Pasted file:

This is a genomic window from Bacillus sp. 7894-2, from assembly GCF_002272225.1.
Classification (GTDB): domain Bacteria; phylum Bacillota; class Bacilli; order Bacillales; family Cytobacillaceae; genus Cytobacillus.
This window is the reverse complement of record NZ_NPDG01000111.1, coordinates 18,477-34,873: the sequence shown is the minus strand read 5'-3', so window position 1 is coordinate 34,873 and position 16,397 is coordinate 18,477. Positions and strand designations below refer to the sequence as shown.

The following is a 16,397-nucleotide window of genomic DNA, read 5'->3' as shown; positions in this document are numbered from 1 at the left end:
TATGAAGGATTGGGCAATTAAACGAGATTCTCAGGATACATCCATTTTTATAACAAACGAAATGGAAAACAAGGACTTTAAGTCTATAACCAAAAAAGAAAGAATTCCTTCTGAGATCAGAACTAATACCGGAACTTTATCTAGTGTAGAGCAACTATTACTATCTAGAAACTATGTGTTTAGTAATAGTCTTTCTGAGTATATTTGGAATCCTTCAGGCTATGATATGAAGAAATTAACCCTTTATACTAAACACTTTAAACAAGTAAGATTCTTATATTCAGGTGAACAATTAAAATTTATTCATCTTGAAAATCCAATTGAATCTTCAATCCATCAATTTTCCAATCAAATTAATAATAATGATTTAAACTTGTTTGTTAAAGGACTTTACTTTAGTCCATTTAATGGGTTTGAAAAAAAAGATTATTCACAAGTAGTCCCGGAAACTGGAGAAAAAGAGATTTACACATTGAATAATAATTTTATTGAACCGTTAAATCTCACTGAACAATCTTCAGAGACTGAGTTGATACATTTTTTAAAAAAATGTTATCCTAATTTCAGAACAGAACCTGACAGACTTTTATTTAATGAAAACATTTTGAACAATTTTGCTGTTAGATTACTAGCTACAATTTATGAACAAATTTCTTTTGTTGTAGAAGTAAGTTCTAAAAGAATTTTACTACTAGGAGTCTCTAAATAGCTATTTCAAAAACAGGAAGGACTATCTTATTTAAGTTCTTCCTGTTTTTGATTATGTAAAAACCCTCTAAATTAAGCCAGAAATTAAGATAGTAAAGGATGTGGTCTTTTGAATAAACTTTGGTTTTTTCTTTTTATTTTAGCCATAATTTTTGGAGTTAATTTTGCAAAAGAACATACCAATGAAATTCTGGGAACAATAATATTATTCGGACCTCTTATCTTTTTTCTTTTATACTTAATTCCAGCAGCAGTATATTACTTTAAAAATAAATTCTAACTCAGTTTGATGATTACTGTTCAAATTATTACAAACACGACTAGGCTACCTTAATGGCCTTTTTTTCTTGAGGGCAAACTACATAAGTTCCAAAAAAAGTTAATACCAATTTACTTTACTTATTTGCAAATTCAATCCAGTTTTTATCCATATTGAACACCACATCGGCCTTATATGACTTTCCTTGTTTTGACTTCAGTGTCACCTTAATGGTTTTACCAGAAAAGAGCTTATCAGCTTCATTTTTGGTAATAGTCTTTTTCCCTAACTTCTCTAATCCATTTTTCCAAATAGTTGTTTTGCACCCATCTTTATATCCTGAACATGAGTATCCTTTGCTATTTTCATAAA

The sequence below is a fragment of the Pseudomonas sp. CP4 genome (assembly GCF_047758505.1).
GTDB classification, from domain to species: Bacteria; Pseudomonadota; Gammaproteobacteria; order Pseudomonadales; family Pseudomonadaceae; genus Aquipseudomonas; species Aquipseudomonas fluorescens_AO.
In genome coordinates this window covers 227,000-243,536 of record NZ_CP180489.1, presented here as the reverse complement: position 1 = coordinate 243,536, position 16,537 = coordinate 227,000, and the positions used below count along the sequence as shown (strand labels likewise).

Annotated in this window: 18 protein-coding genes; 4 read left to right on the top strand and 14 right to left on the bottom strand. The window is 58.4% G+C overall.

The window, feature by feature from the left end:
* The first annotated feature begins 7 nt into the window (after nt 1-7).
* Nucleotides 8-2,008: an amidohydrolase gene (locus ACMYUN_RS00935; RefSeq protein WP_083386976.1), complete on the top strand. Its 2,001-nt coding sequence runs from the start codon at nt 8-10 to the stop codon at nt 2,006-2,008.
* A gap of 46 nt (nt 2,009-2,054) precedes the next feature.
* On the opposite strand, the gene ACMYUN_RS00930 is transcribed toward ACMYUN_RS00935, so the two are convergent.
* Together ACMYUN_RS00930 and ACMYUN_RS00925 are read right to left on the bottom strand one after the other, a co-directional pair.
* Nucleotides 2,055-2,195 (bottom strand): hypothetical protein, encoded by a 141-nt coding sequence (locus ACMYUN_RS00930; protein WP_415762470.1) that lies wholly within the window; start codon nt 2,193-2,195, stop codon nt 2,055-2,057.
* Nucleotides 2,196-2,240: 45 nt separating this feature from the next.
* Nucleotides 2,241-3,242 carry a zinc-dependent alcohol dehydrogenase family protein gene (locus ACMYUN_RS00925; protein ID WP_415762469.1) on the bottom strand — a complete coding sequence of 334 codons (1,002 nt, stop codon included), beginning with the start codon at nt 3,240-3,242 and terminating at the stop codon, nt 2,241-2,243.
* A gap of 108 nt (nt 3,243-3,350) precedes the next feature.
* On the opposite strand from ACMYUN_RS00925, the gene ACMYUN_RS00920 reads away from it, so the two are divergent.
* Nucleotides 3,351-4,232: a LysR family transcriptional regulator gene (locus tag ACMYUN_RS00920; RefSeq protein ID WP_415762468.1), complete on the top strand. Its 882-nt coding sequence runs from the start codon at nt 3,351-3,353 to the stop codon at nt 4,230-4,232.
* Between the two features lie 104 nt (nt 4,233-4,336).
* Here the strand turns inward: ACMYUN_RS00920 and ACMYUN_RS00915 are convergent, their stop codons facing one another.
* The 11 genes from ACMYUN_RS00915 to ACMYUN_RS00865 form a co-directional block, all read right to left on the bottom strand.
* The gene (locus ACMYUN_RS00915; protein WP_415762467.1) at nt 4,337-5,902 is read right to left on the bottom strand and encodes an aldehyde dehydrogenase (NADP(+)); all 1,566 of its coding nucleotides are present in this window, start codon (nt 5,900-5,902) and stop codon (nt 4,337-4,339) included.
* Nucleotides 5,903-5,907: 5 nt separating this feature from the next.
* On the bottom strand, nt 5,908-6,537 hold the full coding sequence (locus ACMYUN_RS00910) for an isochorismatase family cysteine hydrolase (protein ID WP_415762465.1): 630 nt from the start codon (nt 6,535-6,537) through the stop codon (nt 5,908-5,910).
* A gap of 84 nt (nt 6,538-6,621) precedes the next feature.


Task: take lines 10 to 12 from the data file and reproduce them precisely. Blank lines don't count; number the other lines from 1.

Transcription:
The window, feature by feature from the left end:
* The first annotated feature begins 7 nt into the window (after nt 1-7).
* Nucleotides 8-2,008: an amidohydrolase gene (locus ACMYUN_RS00935; RefSeq protein WP_083386976.1), complete on the top strand. Its 2,001-nt coding sequence runs from the start codon at nt 8-10 to the stop codon at nt 2,006-2,008.